Presidential system :

This refers to Aditya Man Shrestha’s article “Fluid situation” (THT, Sept. 12). It is the height of frivolity to suggest that the government’s executive branch be relocated in Narayanghat, Parliament in Mahendranagar and the Supreme Court in Biratnagar or Jhapa.

Since he recommends US presidential system of government in Nepal, he has some explaining to do as to why the US Congress does not function from Kansas City, White House from Vermont and the US Supreme Court from Alaska. And the idea of installing a presidential system in Nepal can at best be termed naive given our past experience. If the mundane priorities of lawmakers are not met, a Nepali president will be impeached in no time. Therefore, we need to delve deeper into what seems obvious at the surface.

Bihari Krishna Shrestha,

vie e-mail

Biased :

I believe your editorial “The price of frame” (THT, Sept. 8) is against the spirit of Jana Andolan II. It aims to perpetuate the stateless status of the Madheshis while cosying up to the

traditional power elites of Nepal (the Khas rulers) who exploit the natural resources of Madhesh but do nothing to further human and institutional development of the region.

Madheshis cannot be treated at par with foreign nationals from Tibet, Bangladesh and Bhutan and to label them Indians can only hurt their sentiments. Indeed, these folks have been bona fide Nepali citizens since the time of Raja Janak and Siddhartha Gautam. If the Madheshis continue to be disfranchised, they will be compelled to launch a counter-disenfranchisement drive.

S Thakur, New Baneswor

Doubts :

The PM’s resolve to safeguard the interests of the paralysed institution of monarchy has given rise to fresh doubts. During the April revolution, the people’s disdain for the institution was quite evident. It’s hard to understand why the NC is hell-bent on saving the King. The government should rather focus its attention on making the peace talks a success.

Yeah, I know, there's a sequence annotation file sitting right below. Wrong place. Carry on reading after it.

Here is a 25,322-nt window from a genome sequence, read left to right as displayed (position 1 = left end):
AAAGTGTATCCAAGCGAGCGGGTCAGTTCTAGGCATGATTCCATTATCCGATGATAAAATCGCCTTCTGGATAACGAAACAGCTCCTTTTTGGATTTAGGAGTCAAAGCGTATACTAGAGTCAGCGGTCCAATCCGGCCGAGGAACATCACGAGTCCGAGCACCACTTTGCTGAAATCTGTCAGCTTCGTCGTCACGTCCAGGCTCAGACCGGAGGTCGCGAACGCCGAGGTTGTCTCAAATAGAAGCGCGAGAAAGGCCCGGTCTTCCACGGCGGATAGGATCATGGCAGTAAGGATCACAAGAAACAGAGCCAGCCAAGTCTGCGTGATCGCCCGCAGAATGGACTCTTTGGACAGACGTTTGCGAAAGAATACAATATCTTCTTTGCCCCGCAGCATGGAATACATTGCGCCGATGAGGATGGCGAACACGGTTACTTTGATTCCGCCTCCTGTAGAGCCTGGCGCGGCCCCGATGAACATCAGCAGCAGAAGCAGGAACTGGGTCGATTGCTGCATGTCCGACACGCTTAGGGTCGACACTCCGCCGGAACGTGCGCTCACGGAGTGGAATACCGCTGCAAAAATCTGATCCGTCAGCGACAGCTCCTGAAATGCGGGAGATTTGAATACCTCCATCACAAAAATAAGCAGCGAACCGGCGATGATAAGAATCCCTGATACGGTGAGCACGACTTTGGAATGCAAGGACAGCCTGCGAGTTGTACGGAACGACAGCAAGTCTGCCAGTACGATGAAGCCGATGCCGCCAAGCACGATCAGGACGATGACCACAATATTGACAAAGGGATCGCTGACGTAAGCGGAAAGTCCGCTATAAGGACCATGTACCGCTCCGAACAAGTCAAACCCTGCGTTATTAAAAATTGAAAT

Rupak Sapkota, Syangja

Growth rate :

Despite high oil prices, China and India are expected to push up Asia’s economic growth this year too. While China’s economy grew at 10.9 per cent in six months till June, India’s growth was 7.8 per cent in the same period.

However, Nepal’s GDP growth in 2006 has been a meagre two per cent. Our foreign debt has soared to Rs. 243 billion till July 16, 2006. This makes up 40 per cent of the total GDP. The debt servicing for 2004-05 was about eight per cent; it has now climbed to nine per cent. While the economic growth of the two Asian giants can be expected to continue, Nepal is yet to reap any benefit from the regional renaissance. But the situation would be quite different if Nepal could enter into meaningful negotiations with India.

Ramesh Neupane,


More news :

I would like to request THT to add more reports. Besides, it would be advisable to give more space to the letters, the column which makes public the views of a wide cross-section of people.

Hira, via e-mail